Sir Scat looked at each hopeful expression and attempted to fathom the question...for a question there certainly appeared to be. Awareness dawned slowly. Sir Scat was dismayed. The "Lord of the Pit" title was turning out to be something of a hinderance and assuredly far more trouble than it was worth. He now remembered the reason for the bevies of adoring shepherdesses and milkmaids who accosted him every morning by springing with alarming regularity from behind the shrubbery at back of the Red Gryphon Inn. Through no fault of his own, the knight had become a local celebrity.
Bearing posies of flowers, the blushing young maidens constantly thrust bouquets into the hands of the knight and, when he could carry no more, deposited blooms atop his helmet and into the cuffs of his boots. Their actions had been most bewildering, but Sir Scat now realized it was because they considered him a hero...and a champion. He blushed at the thought. He had completely forgotten his moment of glory within the Pit. Sir Scat was at a loss regarding how to handle such adoration...and now, this band of seven Brownies were apparently offering themselves into his service. In truth, poor Sir Scat had no idea what he was supposed to do with such an entourage.
"Well," began the knight slowly and thoughtfully, anxious not to offend "I am not sure...."
The seven musicians fell to their knees, caps-in-hands. "We beg of you, Majestic One," entreated Farthing, "please allow us to serve you. We can play you into battle. We are unafraid. You will not be disappointed."
Sir Scat sighed and scratched his head once more. This time, however, his fingertips met with steel as they brushed against his helmet. He pondered on removing the object, but decided to let well enough alone for the present. He really did not feel like dealing with the visor again any time soon. There seemed to be no courteous way to refuse the most earnest request.
"Very well," he said. Perhaps it would not be so bad. After all, they appeared to be a most affable little troupe of fellows. The seven Brownies hugged each other excitedly before rushing to the roadside to collect their instruments.
"You have neglected to retrieve one triangle," remarked Sir Scat when the Brownies had finished scrambling for their musical possessions.
"That belongs to Pye, Your Greatness," said a Brownie who Sir Scat believed had not spoken before...or maybe he had...Sir Scat was unable to tell. "He vanished two evenings ago, just before suppertime," added the anonymous (or possibly not) Brownie, "but he is sure to return."
This unidentified (or maybe formerly identified, for Sir Scat was now more confused than ever) Brownie shoved the smallest of his companions. "Bring the triangle with you," he barked. "Our Liege would have you keep it for when Pye rejoins our band."
Sir Scat opened his mouth. He was about to state that he had actually only been commenting that the musicians had left one of their instruments behind and it was really none of his concern whether Pye's triangle were picked up or not although, to be sure, he would have hated to think it might be stolen if left lying by the ditch. However, such an explanation seemed out of order...to say nothing of being moot now that the instrument had been hurriedly recovered. Sir Scat closed his mouth again.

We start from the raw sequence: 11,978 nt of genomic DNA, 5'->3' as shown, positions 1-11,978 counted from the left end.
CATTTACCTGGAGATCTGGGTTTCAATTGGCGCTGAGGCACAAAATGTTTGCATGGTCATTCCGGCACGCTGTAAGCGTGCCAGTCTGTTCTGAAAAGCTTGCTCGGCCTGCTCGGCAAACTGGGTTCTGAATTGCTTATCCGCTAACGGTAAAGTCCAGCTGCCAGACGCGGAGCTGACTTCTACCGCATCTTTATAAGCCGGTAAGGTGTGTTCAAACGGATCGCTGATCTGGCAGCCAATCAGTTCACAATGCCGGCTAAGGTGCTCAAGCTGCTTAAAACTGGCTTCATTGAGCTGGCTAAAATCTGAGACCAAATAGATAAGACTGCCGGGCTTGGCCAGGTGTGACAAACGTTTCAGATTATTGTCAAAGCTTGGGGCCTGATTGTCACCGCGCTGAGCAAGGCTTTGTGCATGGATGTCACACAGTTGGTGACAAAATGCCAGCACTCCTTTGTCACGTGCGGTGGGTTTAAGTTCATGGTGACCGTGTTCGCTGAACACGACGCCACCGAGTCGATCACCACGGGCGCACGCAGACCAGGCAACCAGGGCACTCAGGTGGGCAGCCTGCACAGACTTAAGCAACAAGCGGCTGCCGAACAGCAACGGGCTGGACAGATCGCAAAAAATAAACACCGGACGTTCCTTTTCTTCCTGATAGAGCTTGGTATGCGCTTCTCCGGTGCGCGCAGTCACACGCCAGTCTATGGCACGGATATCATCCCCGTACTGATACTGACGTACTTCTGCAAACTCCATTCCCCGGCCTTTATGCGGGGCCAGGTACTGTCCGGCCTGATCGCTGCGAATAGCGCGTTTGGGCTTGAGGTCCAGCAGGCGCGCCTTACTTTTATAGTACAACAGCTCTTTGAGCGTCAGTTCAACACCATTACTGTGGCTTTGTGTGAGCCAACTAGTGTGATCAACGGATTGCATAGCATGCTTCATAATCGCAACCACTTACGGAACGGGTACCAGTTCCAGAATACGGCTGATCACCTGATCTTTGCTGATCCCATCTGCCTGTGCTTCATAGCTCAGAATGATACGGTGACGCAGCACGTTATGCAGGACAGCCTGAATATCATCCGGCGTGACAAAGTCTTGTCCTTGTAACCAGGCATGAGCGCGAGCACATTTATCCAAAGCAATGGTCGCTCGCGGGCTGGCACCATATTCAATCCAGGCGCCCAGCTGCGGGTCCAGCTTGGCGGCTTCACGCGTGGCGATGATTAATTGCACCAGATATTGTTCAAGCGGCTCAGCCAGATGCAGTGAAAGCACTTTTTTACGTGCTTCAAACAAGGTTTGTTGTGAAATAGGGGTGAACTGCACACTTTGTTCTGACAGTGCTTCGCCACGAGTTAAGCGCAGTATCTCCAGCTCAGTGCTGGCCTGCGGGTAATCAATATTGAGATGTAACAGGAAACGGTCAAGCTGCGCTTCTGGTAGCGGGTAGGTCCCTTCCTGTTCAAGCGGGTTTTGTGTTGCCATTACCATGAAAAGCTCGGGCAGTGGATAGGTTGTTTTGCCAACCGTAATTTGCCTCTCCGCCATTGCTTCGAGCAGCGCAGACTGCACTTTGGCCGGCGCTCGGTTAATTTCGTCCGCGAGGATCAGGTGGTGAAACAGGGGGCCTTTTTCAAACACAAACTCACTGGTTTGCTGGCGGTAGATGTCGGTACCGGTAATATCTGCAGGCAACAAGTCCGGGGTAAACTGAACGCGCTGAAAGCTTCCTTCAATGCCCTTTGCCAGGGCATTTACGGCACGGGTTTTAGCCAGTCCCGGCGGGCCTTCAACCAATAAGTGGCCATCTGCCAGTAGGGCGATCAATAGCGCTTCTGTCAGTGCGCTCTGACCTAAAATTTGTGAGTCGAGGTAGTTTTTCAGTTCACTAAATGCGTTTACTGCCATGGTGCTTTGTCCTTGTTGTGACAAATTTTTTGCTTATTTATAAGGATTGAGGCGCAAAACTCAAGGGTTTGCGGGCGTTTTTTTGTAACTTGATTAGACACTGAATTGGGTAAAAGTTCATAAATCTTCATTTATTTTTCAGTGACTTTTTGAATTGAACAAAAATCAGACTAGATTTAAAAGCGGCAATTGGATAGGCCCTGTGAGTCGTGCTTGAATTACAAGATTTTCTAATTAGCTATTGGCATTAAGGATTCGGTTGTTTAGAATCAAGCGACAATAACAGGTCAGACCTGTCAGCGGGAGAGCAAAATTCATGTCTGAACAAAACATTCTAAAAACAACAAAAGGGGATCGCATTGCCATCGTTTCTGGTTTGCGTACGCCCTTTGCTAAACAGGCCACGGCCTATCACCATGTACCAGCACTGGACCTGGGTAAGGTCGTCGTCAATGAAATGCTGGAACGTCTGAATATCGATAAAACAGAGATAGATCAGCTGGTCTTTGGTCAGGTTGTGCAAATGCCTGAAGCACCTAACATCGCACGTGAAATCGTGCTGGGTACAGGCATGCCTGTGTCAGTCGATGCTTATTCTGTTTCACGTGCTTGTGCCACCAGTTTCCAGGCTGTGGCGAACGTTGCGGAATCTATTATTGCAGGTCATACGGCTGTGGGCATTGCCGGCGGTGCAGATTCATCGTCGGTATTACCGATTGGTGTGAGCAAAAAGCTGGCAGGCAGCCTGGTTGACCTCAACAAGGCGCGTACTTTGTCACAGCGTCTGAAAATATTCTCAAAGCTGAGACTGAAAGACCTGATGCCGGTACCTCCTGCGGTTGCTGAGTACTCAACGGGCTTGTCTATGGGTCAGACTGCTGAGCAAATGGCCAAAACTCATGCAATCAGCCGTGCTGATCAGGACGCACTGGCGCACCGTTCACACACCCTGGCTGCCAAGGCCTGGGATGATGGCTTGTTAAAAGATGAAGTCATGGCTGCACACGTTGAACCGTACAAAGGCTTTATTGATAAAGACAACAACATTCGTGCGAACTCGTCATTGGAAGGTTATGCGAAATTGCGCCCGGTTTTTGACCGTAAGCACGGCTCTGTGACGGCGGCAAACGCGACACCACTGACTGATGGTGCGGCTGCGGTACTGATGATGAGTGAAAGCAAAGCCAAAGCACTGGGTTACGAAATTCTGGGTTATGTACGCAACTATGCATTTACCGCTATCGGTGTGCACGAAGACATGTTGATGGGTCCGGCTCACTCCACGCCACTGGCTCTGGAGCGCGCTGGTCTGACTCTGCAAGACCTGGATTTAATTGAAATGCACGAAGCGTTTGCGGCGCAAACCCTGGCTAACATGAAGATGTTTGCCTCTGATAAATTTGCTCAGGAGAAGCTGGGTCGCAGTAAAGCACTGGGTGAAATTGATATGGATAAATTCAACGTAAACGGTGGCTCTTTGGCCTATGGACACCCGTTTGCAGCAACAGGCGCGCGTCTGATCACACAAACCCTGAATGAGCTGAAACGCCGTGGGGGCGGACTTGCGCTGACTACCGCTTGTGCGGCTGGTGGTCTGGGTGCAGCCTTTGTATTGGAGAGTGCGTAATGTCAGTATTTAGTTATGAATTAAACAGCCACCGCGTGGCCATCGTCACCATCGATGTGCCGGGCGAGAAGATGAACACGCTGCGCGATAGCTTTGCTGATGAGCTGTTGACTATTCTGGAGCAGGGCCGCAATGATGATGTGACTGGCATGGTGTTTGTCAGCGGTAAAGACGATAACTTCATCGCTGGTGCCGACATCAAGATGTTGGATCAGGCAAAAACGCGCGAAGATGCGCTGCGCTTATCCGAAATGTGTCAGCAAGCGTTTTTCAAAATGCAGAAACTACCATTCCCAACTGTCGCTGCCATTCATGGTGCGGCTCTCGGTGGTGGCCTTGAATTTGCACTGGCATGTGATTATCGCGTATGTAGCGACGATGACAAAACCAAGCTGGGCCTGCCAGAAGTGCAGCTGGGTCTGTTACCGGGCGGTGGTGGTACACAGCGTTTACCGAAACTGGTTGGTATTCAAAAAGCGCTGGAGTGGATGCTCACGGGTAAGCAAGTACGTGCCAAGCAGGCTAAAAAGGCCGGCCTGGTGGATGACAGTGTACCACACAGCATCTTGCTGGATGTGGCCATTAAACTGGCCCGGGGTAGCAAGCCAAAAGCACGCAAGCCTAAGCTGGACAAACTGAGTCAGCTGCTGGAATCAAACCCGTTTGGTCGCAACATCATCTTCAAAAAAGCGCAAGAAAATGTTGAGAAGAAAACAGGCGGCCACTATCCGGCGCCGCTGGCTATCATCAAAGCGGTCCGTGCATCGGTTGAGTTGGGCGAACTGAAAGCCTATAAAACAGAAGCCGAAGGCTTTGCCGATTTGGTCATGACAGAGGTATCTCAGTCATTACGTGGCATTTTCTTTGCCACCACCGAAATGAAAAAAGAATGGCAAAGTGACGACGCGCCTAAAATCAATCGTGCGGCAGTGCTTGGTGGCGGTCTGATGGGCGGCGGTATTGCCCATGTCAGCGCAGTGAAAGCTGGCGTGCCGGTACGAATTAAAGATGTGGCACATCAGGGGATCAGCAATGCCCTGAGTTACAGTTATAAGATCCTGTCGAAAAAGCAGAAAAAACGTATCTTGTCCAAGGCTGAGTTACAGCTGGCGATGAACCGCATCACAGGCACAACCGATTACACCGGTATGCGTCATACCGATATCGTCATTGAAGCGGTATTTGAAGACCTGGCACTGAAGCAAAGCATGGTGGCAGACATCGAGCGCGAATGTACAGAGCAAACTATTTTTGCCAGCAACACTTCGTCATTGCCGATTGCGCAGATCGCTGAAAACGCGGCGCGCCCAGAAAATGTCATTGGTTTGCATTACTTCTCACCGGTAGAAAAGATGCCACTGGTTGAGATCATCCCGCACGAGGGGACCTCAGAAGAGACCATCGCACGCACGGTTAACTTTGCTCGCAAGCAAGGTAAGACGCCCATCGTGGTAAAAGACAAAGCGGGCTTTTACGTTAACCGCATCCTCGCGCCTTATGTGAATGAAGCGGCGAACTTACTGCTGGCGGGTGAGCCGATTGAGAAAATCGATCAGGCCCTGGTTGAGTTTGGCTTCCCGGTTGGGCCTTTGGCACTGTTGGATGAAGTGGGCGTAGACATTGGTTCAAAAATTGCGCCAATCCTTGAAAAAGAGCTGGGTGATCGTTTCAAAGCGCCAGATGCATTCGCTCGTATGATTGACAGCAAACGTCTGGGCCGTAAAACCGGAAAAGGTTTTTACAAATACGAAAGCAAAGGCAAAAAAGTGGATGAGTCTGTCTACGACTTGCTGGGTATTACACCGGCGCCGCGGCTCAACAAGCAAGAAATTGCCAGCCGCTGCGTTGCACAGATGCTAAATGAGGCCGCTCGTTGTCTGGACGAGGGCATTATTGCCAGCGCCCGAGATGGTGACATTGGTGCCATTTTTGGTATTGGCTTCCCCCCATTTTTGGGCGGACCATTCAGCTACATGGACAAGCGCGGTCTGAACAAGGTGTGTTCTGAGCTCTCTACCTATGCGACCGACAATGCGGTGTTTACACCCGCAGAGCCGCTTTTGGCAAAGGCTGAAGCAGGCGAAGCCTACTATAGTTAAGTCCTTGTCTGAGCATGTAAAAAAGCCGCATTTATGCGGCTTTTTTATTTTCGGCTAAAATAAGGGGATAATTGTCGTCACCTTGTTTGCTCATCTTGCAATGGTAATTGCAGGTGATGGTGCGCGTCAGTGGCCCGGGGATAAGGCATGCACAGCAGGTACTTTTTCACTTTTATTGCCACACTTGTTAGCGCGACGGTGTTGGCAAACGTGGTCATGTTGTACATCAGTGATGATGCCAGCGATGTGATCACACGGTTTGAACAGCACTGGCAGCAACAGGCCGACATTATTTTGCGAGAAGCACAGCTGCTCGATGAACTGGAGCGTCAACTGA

"Lead on, McDuff!" declared one of the Brownies. Sir Scat tried to distinguish which one of the wee fellows was called "McDuff" since, as far as he could recall, that name had not before been mentioned. The knight was, however, still unable to tell one from the other. The ensemble marched along ahead of him, playing a rousing if somewhat discordant tune. Sir Scat tried his best to keep in step with the uneven beat and wished that his sword would refrain from perpetually swinging forward and becoming entangled in the cuff of his right boot. He really should DO something about that!
"I shall have the Inn's seamstress make them different colored caps," the knight told himself happily. "Then I will be able to tell them apart!" He sighed...assuming, of course, that he would be able to remember which color happened to be associated with which of the seven Brownies.
Moog the HobGoblin chewed noisily on the stem of his pipe and squinted at the two figures making their way along the Great Lir's Highway. One he was delighted to espy...the other, he could have well done without.
"Sir Boris, my fine fellow!" cried Moog, rushing forward to vigorously shake the hand of his mislaid paladin. "I cannot express what an absolute joy it is to see you again!"
Pye, the Brownie triangulist, tugged at Moog's tunic. "I too came in search of you, Master," he ventured hopefully.
The HobGoblin reluctantly patted the tiny head, curbing the rising impulse to smack it instead. At least the Brownie had refrained from bringing the other seven incompetents with him and, Moog noted with some relief, had also neglected to bring his instrument.
"Sir Lionel!" roared Boris, noticing his comrade-in-arms teetering toward him with a jug of brew and brace of wooden tankards. Arm-in-arm, the two old warhorses who had seen better days, staggered off to a makeshift shelter in order to reminisce and imbibe the fruit of the vine.
"You should return to the Inn, Master," piped Pye. "New guests are arriving every day now and the local inhabitants are still talking about the competition."
Moog pondered the proposition. Perhaps this little Brownie had something. The HobGoblin had initially intended his "Lord of the Pit" to be an annual event...but, if interest continued to run high. Moog was not one to pass up an opportunity and this could be the perfect chance to recoup his losses. This time, however, it would be different. The contest would be open to allcomers, regardless of gender. In fact, he hoped now that the green-skinned, silver-haired, feminist-obsessed, pointy-eared, elf-harridan WOULD participate. It would be gratifying indeed to see someone kick her self-righteous rear end.
His eyes narrowed. "The musical accompaniment was a mistake," he told Pye firmly. "An unnecessary expense which I can, at this juncture, ill-afford."
"I will do anything, Master," pleaded Pye.
Moog rubbed his hands together, the skin on his palms was rough and sounded like sandpaper. "I could possibly use someone to clean weapons and polish armor," he suggested casually, spitting out of the side of his mouth.
"I'll take it," declared the Brownie.
"Just victuals and board, mind," stated the HobGoblin. "No wages come with this particular form of employment."
If Pye was disappointed, he gave no sign and scuttled off to collect a bucket and bundle of rags. It made little difference really, since he had received no wages from the HobGoblin for his musical skills in any event.
Moog grinned through his crooked, yellowed teeth. With a smidgen of luck, perhaps the tide was about to turn for once in his favor. This was proving to be a rather auspicious day.